How To Handle: This one is understandable, especially if the guest in question isn’t a close friend or family member. You may feel disappointed if the guest is someone near and dear to your heart, but there’s not much you can do or say without looking tacky. Make peace with the fact that this is perfectly acceptable and move on.
2. The Flaky Friend
We all have that one friend who is all over the place. They flit from event to event, and can barely remember to brush their hair, let alone put together a wedding gift. It’s inevitable that this friend is going to neglect to send a gift, even after a reasonable amount of time has passed.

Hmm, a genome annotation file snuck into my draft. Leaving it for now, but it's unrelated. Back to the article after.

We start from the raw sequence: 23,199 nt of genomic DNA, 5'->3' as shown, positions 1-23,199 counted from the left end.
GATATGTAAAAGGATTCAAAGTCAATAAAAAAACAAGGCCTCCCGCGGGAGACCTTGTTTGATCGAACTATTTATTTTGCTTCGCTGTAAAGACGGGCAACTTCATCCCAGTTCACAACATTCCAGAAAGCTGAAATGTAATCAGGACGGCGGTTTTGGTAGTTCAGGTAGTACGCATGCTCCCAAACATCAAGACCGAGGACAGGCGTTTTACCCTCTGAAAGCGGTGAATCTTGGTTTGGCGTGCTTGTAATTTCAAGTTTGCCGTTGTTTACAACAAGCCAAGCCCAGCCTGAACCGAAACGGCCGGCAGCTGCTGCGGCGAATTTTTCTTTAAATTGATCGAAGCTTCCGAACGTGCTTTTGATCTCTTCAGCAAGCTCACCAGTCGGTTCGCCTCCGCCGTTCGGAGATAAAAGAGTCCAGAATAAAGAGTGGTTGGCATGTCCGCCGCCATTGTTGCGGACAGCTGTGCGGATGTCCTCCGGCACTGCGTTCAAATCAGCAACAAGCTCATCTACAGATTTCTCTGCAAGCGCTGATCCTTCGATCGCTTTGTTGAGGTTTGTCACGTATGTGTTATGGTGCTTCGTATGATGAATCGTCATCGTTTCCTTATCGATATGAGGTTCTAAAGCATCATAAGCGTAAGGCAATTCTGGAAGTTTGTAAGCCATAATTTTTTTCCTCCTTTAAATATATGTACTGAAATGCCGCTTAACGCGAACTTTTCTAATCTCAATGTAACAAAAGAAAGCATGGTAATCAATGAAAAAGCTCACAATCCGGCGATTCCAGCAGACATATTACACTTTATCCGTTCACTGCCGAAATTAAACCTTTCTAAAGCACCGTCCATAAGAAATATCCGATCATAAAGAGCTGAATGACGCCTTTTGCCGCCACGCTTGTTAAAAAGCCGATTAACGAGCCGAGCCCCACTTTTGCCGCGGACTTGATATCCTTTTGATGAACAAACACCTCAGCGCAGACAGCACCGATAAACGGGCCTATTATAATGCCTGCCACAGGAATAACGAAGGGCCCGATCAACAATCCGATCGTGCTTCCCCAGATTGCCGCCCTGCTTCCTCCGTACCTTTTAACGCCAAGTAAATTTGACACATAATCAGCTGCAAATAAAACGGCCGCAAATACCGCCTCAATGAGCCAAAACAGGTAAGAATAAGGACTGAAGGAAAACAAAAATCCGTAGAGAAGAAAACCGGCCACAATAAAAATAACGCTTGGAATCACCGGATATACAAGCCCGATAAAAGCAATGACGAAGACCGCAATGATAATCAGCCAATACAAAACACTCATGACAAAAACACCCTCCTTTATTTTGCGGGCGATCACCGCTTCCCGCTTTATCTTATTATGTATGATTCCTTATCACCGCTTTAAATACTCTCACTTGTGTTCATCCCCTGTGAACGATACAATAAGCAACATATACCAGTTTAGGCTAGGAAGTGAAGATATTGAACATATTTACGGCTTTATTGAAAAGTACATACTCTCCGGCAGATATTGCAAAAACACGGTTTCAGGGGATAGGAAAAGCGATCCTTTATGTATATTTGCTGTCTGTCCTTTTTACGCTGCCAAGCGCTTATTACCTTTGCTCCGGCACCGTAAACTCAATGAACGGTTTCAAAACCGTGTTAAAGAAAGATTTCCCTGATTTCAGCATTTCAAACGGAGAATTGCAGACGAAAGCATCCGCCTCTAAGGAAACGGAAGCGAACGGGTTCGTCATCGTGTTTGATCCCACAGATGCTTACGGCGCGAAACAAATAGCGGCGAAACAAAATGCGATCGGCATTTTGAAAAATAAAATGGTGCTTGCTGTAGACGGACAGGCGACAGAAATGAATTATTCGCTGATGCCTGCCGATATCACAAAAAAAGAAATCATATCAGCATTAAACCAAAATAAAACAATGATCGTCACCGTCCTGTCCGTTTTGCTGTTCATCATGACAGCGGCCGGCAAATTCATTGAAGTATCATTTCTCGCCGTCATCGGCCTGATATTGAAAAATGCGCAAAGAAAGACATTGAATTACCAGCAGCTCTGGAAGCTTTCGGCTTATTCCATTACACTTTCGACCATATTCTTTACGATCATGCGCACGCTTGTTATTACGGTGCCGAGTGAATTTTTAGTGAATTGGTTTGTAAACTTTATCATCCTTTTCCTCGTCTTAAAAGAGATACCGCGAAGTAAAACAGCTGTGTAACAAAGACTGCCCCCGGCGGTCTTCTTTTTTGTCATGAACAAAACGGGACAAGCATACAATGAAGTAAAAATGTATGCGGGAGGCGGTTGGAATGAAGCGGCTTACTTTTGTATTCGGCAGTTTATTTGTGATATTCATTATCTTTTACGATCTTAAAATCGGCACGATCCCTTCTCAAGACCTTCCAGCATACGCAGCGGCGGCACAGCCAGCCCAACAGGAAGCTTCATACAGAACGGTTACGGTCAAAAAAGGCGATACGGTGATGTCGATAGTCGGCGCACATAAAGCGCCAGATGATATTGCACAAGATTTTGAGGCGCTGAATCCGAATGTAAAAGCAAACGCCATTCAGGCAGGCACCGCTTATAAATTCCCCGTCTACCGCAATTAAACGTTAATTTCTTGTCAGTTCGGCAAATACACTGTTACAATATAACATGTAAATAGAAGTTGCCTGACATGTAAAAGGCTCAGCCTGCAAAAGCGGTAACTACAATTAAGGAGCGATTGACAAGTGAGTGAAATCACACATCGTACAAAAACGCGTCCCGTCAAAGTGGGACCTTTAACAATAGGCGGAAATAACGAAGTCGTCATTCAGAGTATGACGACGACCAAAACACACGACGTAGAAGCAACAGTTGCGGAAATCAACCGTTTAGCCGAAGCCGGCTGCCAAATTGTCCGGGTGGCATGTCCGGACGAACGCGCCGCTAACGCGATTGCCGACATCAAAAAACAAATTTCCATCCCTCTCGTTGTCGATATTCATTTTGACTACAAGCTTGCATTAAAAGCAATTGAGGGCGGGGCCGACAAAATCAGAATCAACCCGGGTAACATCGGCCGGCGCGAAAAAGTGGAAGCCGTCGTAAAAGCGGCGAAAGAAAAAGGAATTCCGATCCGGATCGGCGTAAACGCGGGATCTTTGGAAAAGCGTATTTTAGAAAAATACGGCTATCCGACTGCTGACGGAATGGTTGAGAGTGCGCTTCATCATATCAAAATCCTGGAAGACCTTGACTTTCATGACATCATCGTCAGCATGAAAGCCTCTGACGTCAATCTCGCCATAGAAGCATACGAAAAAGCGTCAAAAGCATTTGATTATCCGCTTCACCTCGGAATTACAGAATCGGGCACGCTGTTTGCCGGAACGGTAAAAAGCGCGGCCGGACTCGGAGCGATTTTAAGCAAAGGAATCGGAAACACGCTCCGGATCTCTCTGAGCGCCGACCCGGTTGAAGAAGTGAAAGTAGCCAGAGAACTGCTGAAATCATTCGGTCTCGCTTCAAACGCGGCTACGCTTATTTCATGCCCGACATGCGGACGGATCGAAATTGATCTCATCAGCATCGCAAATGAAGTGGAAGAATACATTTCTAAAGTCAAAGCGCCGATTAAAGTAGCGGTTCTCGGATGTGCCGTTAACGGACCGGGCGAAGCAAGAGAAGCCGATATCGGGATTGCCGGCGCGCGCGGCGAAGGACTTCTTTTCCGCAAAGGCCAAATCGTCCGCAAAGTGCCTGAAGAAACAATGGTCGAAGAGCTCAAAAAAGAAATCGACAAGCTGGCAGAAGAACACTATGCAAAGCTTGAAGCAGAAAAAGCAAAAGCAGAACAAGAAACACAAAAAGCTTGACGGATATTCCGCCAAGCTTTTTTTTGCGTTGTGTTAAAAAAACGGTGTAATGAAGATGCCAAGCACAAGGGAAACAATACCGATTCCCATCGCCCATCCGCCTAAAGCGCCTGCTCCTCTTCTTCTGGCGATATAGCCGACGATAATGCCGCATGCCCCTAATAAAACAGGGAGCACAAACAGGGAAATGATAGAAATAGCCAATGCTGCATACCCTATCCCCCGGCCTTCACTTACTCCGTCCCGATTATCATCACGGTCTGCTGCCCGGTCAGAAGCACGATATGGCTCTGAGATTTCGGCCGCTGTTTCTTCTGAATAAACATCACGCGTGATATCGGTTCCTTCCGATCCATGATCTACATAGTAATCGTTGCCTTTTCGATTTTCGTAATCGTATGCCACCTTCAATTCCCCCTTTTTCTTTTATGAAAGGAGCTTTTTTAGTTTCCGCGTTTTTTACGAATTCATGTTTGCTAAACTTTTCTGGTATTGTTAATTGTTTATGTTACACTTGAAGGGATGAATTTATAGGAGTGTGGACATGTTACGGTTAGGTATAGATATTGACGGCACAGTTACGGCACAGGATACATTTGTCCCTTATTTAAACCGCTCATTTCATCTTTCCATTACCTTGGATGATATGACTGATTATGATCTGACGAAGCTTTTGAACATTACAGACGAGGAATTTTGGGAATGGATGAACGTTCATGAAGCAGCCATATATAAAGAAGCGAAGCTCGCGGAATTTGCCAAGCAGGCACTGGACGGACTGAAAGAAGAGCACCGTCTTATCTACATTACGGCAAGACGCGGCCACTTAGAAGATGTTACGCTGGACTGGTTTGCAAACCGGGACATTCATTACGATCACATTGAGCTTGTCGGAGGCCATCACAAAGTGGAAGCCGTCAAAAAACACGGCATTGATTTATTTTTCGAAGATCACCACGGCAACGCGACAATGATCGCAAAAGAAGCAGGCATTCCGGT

How To Handle: What is a “reasonable amount of time,” you ask? Tradition has it that guests have up to one year to send a gift. But seeing as how we live in the age of next-day delivery and most of us can barely remember what we ate for lunch yesterday, this seems a bit antiquated. A couple of months appears to be the new norm. If at least that much time has passed, you consider this person a good friend, and are fairly sure it was an oversight, it might be worth having an honest conversation. But it’s important to make it about your feelings and emphasize that the nature of the gift is of no importance. For example: “I consider you a good friend and it hurt me that you didn’t even acknowledge the wedding with a card.” A true friend will immediately own the gaffe and make things right.
3. The Reciprocator